Blade Runner (1982) has a lot of buzz around it. Everyone knows the movie, it's widely cited and highly regarded. However, after watching it twice I just wasn't impressed. I thought it was average at best.

Clearly I'm missing something. Can someone explain why this film is so well thought of? Is it the storyline? Is it the effects? Why do people love this movie so much?

  • I'm not going to close this as I think it's an interesting question with potential for good and more or less objectively reasoned arguments. But don't be surprised when the "primarily opinion-based" votes arrive. Though, we had incidents of such questions working well before.
    – Napoleon Wilson
    Nov 16, 2014 at 0:39
  • I figured if the question about Travolta's dance in Pulp Fiction being iconic (movies.stackexchange.com/questions/18007/…) could make it, then this should (hopefully) fall along those lines. Nov 16, 2014 at 0:47
  • 4
    How can you not love Roy Batty's final words: "I've seen things you people wouldn't believe. Attack ships on fire off the shoulder of Orion. I watched C-beams glitter in the dark near the Tannhäuser Gate. All those moments will be lost in time, like tears in rain. Time to die."
    – BCdotWEB
    Oct 5, 2017 at 14:40
  • @BCdotWEB The best soliloquy in any film that I have watched to date
    – Dark Star1
    Oct 9, 2017 at 13:23

3 Answers 3


I'd say a large part of why it's seen as so iconic is because it's influenced a lot of what came after. The movie was released in 1982, and has been referenced as being a huge source of influence for several created works that came later, such as the widely popular Battlestar Galactica reboot that was on TV in the middle of the last decade, as well as games such as Beneath A Steel Sky, the role playing game Shadowrun (sort of a cyberpunk D&D), and even Perfect Dark. There are also the societal implications in the movie that are still very relevant today (human cloning, rights based on genetic origin/disposition, etc.)

You can read a fairly concise synopsis of the film's influence here.

  • 3
    +1 I was about to answer along the same lines. In a nutshell, Blade Runner made (sci-fi) history. Nov 16, 2014 at 5:07
  • 5
    Interesting that you say Blade Runner was so influential (which I agree it was) and then list only stuff I've never ever heard about. But this may be just me, still +1 for the overall answer. ;-)
    – Napoleon Wilson
    Nov 16, 2014 at 12:36
  • 6
    Get on my cultural level man. ;)
    – MattD
    Nov 16, 2014 at 13:41
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    I think it's worth mentioning that the film is generally regarded as great in and of itself. From the effects & soundtrack to the editing and story, Blade Runner has a lot of merit regardless of what came after it. May 27, 2015 at 20:03

Another way to think of the film as iconic is in its relationship to cyber-punk.

You cannot say, for example, that BR is the first film to be rooted in cyber-punk because it is not really possible to draw a distinctive line delineating where New Wave SciFi of the 60's and 70's ends and cyber-punk--a child (perhaps bastard child :-) ) of the late 70's and early 80's--begins.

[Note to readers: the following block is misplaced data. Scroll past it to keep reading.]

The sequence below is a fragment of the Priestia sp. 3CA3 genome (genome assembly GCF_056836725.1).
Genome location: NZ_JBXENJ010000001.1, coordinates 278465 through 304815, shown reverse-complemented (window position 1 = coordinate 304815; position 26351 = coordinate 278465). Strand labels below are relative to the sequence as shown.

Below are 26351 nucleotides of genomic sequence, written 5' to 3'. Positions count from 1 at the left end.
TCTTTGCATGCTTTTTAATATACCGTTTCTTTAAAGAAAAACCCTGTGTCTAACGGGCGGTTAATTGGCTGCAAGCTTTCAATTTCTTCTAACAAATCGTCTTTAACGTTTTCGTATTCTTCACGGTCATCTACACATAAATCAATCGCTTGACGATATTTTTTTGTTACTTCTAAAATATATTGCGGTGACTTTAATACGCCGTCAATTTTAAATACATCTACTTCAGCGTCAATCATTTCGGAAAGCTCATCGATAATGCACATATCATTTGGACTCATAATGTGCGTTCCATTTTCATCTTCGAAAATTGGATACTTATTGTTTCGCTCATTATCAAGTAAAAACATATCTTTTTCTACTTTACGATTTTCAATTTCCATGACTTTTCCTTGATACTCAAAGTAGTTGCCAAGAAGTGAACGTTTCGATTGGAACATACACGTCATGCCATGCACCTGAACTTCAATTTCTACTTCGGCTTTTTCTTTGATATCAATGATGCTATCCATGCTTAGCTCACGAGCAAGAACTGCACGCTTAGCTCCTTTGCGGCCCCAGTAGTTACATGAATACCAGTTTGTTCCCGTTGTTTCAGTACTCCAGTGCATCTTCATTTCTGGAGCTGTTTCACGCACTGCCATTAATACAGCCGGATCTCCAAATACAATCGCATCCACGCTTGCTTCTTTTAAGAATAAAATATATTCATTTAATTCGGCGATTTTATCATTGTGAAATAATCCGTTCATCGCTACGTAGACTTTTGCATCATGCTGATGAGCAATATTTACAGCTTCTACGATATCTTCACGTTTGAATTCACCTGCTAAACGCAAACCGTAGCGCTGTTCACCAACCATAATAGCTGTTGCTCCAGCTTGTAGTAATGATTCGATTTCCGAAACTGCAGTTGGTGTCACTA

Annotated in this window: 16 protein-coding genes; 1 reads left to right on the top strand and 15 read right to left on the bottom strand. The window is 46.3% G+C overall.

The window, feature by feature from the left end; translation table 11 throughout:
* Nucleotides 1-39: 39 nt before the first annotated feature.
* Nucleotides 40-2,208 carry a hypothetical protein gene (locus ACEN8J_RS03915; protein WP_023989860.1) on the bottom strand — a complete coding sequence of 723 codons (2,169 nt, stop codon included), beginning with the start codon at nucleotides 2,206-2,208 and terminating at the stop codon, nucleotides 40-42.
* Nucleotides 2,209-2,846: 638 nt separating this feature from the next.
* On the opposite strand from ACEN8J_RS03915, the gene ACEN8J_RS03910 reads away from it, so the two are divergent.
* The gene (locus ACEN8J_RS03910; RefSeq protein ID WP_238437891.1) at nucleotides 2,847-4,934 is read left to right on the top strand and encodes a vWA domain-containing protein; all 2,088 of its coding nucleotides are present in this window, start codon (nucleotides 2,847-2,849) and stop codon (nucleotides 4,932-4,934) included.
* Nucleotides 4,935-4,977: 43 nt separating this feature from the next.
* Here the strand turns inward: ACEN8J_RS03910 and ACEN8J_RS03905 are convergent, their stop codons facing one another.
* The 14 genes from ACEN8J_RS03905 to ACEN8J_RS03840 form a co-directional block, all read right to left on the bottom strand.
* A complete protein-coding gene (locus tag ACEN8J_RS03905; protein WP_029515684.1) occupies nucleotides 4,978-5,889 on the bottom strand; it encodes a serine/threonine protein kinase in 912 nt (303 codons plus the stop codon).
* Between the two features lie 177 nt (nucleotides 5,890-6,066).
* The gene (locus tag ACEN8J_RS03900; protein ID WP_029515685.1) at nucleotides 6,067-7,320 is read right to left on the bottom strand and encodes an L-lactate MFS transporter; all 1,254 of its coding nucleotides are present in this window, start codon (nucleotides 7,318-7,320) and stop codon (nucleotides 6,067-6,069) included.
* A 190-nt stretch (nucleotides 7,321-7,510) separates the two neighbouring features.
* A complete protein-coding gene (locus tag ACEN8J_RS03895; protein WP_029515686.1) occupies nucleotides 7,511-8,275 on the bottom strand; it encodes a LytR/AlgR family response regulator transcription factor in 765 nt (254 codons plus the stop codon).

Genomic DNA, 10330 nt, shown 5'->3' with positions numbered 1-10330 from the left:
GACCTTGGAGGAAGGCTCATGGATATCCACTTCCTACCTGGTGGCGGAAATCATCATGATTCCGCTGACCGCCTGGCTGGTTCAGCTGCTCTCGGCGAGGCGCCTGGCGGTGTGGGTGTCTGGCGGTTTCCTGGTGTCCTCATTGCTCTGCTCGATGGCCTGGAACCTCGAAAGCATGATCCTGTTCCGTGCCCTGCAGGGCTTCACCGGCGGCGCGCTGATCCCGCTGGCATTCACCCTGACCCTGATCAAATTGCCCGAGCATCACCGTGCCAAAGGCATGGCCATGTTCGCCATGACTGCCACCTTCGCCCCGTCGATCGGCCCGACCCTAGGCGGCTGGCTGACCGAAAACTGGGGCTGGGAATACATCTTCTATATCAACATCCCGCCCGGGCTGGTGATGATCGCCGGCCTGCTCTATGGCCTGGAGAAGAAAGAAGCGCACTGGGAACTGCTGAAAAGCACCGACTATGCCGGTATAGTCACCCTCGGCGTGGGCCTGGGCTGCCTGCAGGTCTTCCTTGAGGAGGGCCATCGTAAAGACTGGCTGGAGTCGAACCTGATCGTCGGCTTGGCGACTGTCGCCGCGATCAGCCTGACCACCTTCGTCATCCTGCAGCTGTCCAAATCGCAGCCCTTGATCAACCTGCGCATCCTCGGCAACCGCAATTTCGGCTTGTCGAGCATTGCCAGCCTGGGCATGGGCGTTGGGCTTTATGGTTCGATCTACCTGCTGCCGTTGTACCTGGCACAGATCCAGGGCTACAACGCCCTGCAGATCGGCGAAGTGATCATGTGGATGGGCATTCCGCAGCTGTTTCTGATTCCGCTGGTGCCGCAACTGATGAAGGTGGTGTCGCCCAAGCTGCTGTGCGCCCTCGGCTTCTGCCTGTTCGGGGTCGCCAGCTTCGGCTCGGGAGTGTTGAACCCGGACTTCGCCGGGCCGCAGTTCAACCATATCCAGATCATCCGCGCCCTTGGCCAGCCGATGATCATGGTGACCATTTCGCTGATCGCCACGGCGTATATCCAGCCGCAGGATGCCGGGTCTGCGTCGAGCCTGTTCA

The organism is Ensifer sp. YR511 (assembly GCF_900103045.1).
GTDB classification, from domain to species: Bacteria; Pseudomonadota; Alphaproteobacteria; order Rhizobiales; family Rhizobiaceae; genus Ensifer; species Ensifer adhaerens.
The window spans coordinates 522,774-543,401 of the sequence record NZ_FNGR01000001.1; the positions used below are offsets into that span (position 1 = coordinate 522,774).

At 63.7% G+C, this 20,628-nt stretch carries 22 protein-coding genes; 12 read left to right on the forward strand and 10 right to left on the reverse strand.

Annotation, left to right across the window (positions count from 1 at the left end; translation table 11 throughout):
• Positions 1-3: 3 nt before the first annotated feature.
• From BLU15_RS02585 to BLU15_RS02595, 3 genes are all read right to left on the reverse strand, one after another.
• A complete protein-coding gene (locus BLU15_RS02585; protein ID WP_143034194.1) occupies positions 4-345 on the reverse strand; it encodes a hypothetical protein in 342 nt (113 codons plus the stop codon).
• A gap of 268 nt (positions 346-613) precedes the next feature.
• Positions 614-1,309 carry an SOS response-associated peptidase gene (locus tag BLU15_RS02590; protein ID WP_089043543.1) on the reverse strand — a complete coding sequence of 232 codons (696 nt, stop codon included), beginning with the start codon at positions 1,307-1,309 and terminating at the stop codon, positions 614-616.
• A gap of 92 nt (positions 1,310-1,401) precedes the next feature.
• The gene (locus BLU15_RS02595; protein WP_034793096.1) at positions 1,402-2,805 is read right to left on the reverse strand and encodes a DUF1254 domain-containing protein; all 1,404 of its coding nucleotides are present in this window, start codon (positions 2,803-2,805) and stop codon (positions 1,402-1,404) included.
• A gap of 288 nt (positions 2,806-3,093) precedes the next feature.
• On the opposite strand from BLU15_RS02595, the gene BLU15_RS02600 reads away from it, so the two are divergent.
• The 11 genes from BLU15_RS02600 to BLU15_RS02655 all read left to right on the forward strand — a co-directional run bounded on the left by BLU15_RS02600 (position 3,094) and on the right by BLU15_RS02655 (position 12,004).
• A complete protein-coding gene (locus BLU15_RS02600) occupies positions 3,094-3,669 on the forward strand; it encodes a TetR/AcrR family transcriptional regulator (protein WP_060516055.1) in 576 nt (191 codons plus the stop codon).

However, you could easily make an argument that BR provided a motion-picture platform for the genre/sub-genre that occurred during the earliest stages of what would become the crest of the cyber-punk wave (especially once Gibson's novel, Neuromancer, was released in 1984).

BR is cinema's addition to the rising interest in cyber-punk, along with the visual work of Jean Giraud (Möbius--especially his The Long Tomorrow) and Alejandro Jodorowsky in Métal Hurlant (France, c.1975) and Heavy Metal (US, c.1977) or Otomo's 1988 Akira (or even my avatar, RanXerox, by Stefano Tamburini and Tanino Liberatore!).

All of which built upon the novels and short-stories that came before and arose with the interest in cyber-punk.

BR, although it had wide release, did not do all that well in its initial release. However, it would find new life in the 90's as popularity in cyber-punk continued to rise and was given new life as interest in all things Japan rose, too.

By this point, cyber-punk was unequivocally established and as the surge rose the re-surgence of the film assured its place within the genre.

So, in many ways, BR has always be inextricably bound to--and advanced and was advanced by--cyberpunk.

Perhaps reading Bruce Sterling's essay/preface to Mirrorshades might give you more depth as to why the film--especially in relation to cyber-punk--is so iconic.

NOTE: You can see that the artwork for Möbius' The Long Tomorrow is reflected in the world Syd Mead created for Scott's Blade Runner

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Notice in this pic Jodorowsky's influence--from The Incal--is evident in the façade work.


The movie is inspired by Philip K. Dick's novel "Do Androids Dream of Electric Sheep?".

Although a prolific science-fiction author, it is often told that the popularity of Dick's production originates in the fact that he actually writes about universal problems that are independent from the typical science-fiction setting, and to which every human being from every period of time can relate to.

What does it mean to be human?

Why do some people claim to know better what a human is? How some of those people consequently try to segregate - often violently - humans from what they judge as "not humans"?

What are the beliefs of humans about the world, how do they try to make sense of all this?

Why is the mere existence of Life so awe-inspiring?

... might be some of the questions, recurrent in Dick's works, that are also raised in the movie.

The movie illustrates some of those questions ; watching it gives the viewer an opportunity to remember to think about them, and to amaze before the mystery of Life.

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